Notice of Intent to Repatriate Cultural Items: Peabody Museum of Archaeology and Ethnology, Harvard University, Cambridge, MA, 48677-48678 [E7-16780]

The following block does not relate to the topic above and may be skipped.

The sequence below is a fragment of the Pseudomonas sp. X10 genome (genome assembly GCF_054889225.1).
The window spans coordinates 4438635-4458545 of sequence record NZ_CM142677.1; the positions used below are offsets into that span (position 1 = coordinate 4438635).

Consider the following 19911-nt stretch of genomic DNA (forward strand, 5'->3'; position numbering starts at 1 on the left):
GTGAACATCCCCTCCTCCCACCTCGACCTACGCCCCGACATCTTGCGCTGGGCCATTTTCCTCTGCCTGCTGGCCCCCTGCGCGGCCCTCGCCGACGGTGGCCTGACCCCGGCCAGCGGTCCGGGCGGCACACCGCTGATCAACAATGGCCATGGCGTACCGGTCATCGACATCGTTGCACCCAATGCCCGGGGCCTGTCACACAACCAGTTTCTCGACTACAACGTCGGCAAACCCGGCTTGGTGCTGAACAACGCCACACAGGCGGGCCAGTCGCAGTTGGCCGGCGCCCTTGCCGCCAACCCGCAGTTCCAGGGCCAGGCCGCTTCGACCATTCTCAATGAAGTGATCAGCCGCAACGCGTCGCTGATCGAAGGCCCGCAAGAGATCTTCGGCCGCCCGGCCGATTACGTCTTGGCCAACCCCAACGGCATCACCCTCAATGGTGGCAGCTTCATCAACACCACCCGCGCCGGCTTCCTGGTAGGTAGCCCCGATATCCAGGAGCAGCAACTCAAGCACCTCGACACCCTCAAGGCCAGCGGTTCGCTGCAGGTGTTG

Download as PDF yshivers on PROD1PC66 with NOTICES Federal Register / Vol. 72, No. 164 / Friday, August 24, 2007 / Notices Indian tribes consulted, all of whom support the co–claim. The Review Committee considered the proposal at its April 19–20, 2007 meeting and recommended disposition of the human remains to the Pueblo of Acoma, New Mexico and Zuni Tribe of the Zuni Reservation, New Mexico. The National Park Service intends to convey the 17 associated funerary objects to the tribes pursuant to 16 U.S.C. 18f–2. A May 31, 2007 letter from the Designated Federal Official on behalf of the chair of the Review Committee to the NAGPRA coordinator, Intermountain Region transmitted the Review Committee’s recommendation that the Intermountain Region effect disposition of the physical remains of nine culturally unidentifiable individuals to the two Indian tribes listed above contingent on the publication of a Notice of Inventory Completion in the Federal Register. This notice fulfills that requirement. The letter mistakenly noted that there were ten associated funerary objects rather than the seventeen described above. Representatives of any other Indian tribe that believes itself to be culturally affiliated with the human remains and associated funerary objects should contact Dave Ruppert, NAGPRA coordinator, NPS Intermountain Region, 12795 W. Alameda Parkway, Denver, CO 80228, telephone (303) 969–2879, before September 24, 2007. Disposition of the human remains to the Pueblo of Acoma, New Mexico and Zuni Tribe of the Zuni Reservation, New Mexico may proceed after that date if no additional claimants come forward. Intermountain Region is responsible for notifying the Colorado River Indian Tribes of the Colorado River Indian Reservation, Arizona and California; Hopi Tribe of Arizona; Jicarilla Apache Nation, New Mexico; Navajo Nation, Arizona, New Mexico & Utah; Pueblo of Acoma, New Mexico; Pueblo of Jemez, New Mexico; Pueblo of Nambe, New Mexico; Pueblo of Pojoaque, New Mexico; Pueblo of Sandia, New Mexico; Pueblo of Santa Ana, New Mexico; Pueblo of Santa Clara, New Mexico; Pueblo of Tesuque, New Mexico; Southern Ute Indian Tribe of the Southern Ute Reservation, Colorado; Ute Mountain Tribe of the Ute Mountain Reservation, Colorado, New Mexico & Utah; and Zuni Tribe of the Zuni Reservation, New Mexico that this notice has been published. VerDate Aug<31>2005 14:35 Aug 23, 2007 Jkt 211001 Dated: August 7, 2007. Sherry Hutt, Manager, National NAGPRA Program. [FR Doc. E7–16801 Filed 8–23–07; 8:45 am] BILLING CODE 4312–50–S DEPARTMENT OF THE INTERIOR National Park Service Notice of Intent to Repatriate Cultural Items: Peabody Museum of Archaeology and Ethnology, Harvard University, Cambridge, MA National Park Service, Interior. Notice. AGENCY: ACTION: Notice is here given in accordance with the Native American Graves Protection and Repatriation Act (NAGPRA), 25 U.S.C. 3005, of the intent to repatriate cultural items in the possession of the Peabody Museum of Archaeology and Ethnology, Harvard University, Cambridge, MA that meets the definition of ‘‘unassociated funerary objects’’ under 25 U.S.C. 3001. This notice is published as part of the National Park Service’s administrative responsibilities under NAGPRA, 25 U.S.C. 3003 (d)(3). The determinations in this notice are the sole responsibility of the museum, institution, or Federal agency that has control of the cultural items. The National Park Service is not responsible for the determinations in this notice. The four cultural items are three brass sheet fragments and one vial of shell and glass bead fragments. In 1903, three cultural items were recovered from the Silverheels site in Brant, Erie County, NY, during a Peabody Museum of Archaeology and Ethnology expedition led by M.R. Harrington and A.C. Parker. Museum documentation indicates that the cultural items were interred with human remains. The human remains that were originally associated with these items were published in a Notice of Inventory Completion in the Federal Register on October 5, 2001 (FR Doc 01– 24963; pages 51060–51062), and have since been transferred to the culturally affiliated groups. Therefore, the cultural items are now unassociated funerary objects. The three unassociated funerary objects are brass sheet fragments. This interment most likely dates to the early Contact period (A.D. 1500– 1700). Sheet brass was a European import item, and therefore indicates a post-contact date. In the Haudenosaunee region, objects of European brass are usually found on Native sites, which date to the second quarter of the 16th PO 00000 Frm 00069 Fmt 4703 Sfmt 4703 48677 century and later. Other artifacts from this site which support an early Contact date include Levanna and Madison style projectile points; ceramic vessels with globular bodies, constricted zoned– incised necks, and castellated rims; and a variety of terra cotta pipes. Multivariate attributes and statistical analysis of ceramic artifacts from the Silverheels site indicates the site represents a single occupation during the early 17th century. In 1904, one cultural item was recovered from the Ripley Site in Ripley, Chautauqua County, NY, during a Peabody Museum of Archaeology and Ethnology expedition led by M.R. Harrington. Museum documentation indicates that this item was interred with human remains. The human remains that were originally associated with this item were published in a Notice of Inventory Completion in the Federal Register on October 5, 2001 (FR Doc 01–24963, pages 51060–51062), and have since been transferred to the culturally affiliated groups. Therefore, this cultural item is now an unassociated funerary object. The one unassociated funerary object is a vial of shell and glass bead fragments. This interment most likely dates to the Late Woodland period (A.D. 1300– 1450) or early Contact period (A.D. 1550–1650). Glass beads were introduced by Europeans as trade items in the late 16th/early 17th century. Artifacts from this site which support a Late Woodland period or later date include Levanna and Madison style projectile points; ceramic vessels with globular bodies, constricted zonedincised necks, and castellated rims; and a variety of terra cotta pipes including trumpet shaped bowls and bowls with representations of human faces and animals. Radiocarbon dating indicates that the site is multi–component with occupations between A.D. 1300–1450 and A.D. 1550–1650. Museum records and consultation evidence indicate that the cultural items were removed from specific burials of Native Americans. Consultation with representatives from the Iroquois suggests that Erie County and Chautauqua County, NY, were within the traditional territory of the Seneca Nation during the periods from which these interments date. Furthermore, due to a shared cultural identity among the member Nations of the Iroquois Confederacy, the Nations have requested that cultural affiliation be to all of the present-day Iroquois groups. Descendants of the Iroquois are members of the Cayuga Nation of New York; Oneida Nation of New York; Oneida Tribe of Indians of Wisconsin; E:\FR\FM\24AUN1.SGM 24AUN1 yshivers on PROD1PC66 with NOTICES 48678 Federal Register / Vol. 72, No. 164 / Friday, August 24, 2007 / Notices Onondaga Nation of New York; Seneca Nation of New York; Seneca–Cayuga Tribe of Oklahoma; Saint Regis Mohawk Tribe, New York (formerly the St. Regis Band of Mohawk Indians of New York); Tonawanda Band of Seneca Indians of New York; and Tuscarora Nation of New York. Officials of the Peabody Museum of Archaeology and Ethnology have determined that, pursuant to 25 U.S.C. 3001 (3)(B), the four cultural items described above are reasonably believed to have been placed with or near individual human remains at the time of death or later as part of the death rite or ceremony and are believed, by a preponderance of the evidence, to have been removed from a specific burial site of Native American individuals. Officials of the Peabody Museum of Archaeology and Ethnology also have determined that, pursuant to 25 U.S.C. 3001 (2), there is a relationship of shared group identity that can be reasonably traced between the unassociated funerary objects and the Cayuga Nation of New York; Oneida Nation of New York; Oneida Tribe of Indians of Wisconsin; Onondaga Nation of New York; Seneca Nation of New York; Seneca–Cayuga Tribe of Oklahoma; Saint Regis Mohawk Tribe, New York (formerly the St. Regis Band of Mohawk Indians of New York); Tonawanda Band of Seneca Indians of New York; and Tuscarora Nation of New York. Representatives of any other Indian tribe that believes itself to be culturally affiliated with the unassociated funerary objects should contact Patricia Capone, Repatriation Coordinator, Peabody Museum of Archaeology and Ethnology, 11 Divinity Avenue, Cambridge, MA 02138, telephone (617) 496–3702, before September 24, 2007. Repatriation of the unassociated funerary objects to the Cayuga Nation of New York; Oneida Nation of New York; Oneida Tribe of Indians of Wisconsin; Onondaga Nation of New York; Seneca Nation of New York; Seneca–Cayuga Tribe of Oklahoma; Saint Regis Mohawk Tribe, New York (formerly the St. Regis Band of Mohawk Indians of New York); Tonawanda Band of Seneca Indians of New York; and Tuscarora Nation of New York may proceed after that date if no additional claimants come forward. The Peabody Museum of Archaeology and Ethnology is responsible for notifying the Cayuga Nation of New York; Oneida Nation of New York; Oneida Tribe of Indians of Wisconsin; Onondaga Nation of New York; Seneca Nation of New York; Seneca–Cayuga Tribe of Oklahoma; Saint Regis Mohawk Tribe, New York (formerly the St. Regis VerDate Aug<31>2005 14:35 Aug 23, 2007 Jkt 211001 Band of Mohawk Indians of New York); Tonawanda Band of Seneca Indians of New York; and Tuscarora Nation of New York that this notice has been published. Dated: August 3, 2007 Sherry Hutt, Manager, National NAGPRA Program. [FR Doc. E7–16780 Filed 8–23–07; 8:45 am] BILLING CODE 4312–50–S DEPARTMENT OF THE INTERIOR National Park Service Notice of Intent to Repatriate Cultural Items: Science Museum of Minnesota, St. Paul, MN National Park Service, Interior. Notice. AGENCY: ACTION: Notice is here given in accordance with the Native American Graves Protection and Repatriation Act (NAGPRA), 25 U.S.C. 3005, of the intent to repatriate cultural items in the possession of the Science Museum of Minnesota, St. Paul, MN that meets the definition of ‘‘sacred objects’’ under 25 U.S.C. 3001. This notice is published as part of the National Park Service’s administrative responsibilities under NAGPRA, 25 U.S.C. 3003 (d)(3). The determinations in this notice are the sole responsibility of the museum, institution, or Federal agency that has control of the cultural items. The National Park Service is not responsible for the determinations in this notice. In July of 1958, Mrs. Sidney A. Peterson purchased a water drum from Mrs. Ray Drift of Nett Lake, MN and a loon-head drumstick from Walter Drift from Nett Lake, MN. In August of 1961, Mrs. Sidney A. Peterson purchased 10 objects relating to the Midewiwin religion, a Mide kit, medicine pouches, medicines, and metal containers holding hides, animal skins, cloth bags and smaller metal tins, metal graters and a rattle from Jack Chicag of Nett Lake, MN. Museum accession, catalogue, collector notes and purchase records, as well as consultation with representatives of the Bois Forte Band (Nett Lake) of the Minnesota Chippewa Tribe, Minnesota indicate that the 12 cultural objects are Chippewa and are from the Nett Lake Reservation, MN and are sacred objects. The sacred objects are derived from the Midewiwin Society, also known as the Medicine Lodge Society, and needed by Midewiwin Society members to conduct ceremonies and religious leaders of the PO 00000 Frm 00070 Fmt 4703 Sfmt 4703 Minnesota Chippewa Tribe, Minnesota for the practice of traditional Native American religious ceremonies. Officials of the Science Museum of Minnesota have determined that, pursuant to 25 U.S.C. 3001 (3)(C), the 12 cultural items described above are specific ceremonial objects needed by traditional Native American religious leaders for the practice of traditional Native American religions by their present-day adherents. Officials of the Science Museum of Minnesota also have determined that, pursuant to 25 U.S.C. 3001 (2), there is a relationship of shared group identity that can be reasonably traced between the sacred objects and the Bois Forte Band (Nett Lake) of the Minnesota Chippewa Tribe, Minnesota. Representatives of any other Indian tribe that believes itself to be culturally affiliated with the sacred objects should contact Tilly Laskey, Curator of Ethnology, Science Museum of Minnesota, St. Paul, MN 55102, telephone (651)-221–9432 before September 24, 2007. Repatriation of the sacred objects to the Bois Forte Band (Nett Lake) of the Minnesota Chippewa Tribe, Minnesota may proceed after that date if no additional claimants come forward. The Science Museum of Minnesota is responsible for notifying the Bois Forte Band (Nett Lake) of the Minnesota Chippewa Tribe, Minnesota that this notice has been published. Dated: August 7, 2007 Sherry Hutt, Manager, National NAGPRA Program. [FR Doc. E7–16779 Filed 8–23–07; 8:45 am] BILLING CODE 4312–50–S DEPARTMENT OF THE INTERIOR Office of Surface Mining Reclamation and Enforcement Excess Spoil Minimization—Stream Buffer Zones Draft Environmental Impact Statement, OSM–EIS–34 Office of Surface Mining Reclamation and Enforcement, Interior. ACTION: Notice of availability of a draft environmental impact statement. AGENCY: SUMMARY: We, the Office of Surface Mining Reclamation and Enforcement (OSM), are announcing the availability of a draft environmental impact statement (DEIS). The DEIS analyzes the potential impacts of a proposed rule concerning excess spoil, coal mine waste, and stream buffer zones. The proposed rule, which is being published for review and comment in this edition E:\FR\FM\24AUN1.SGM 24AUN1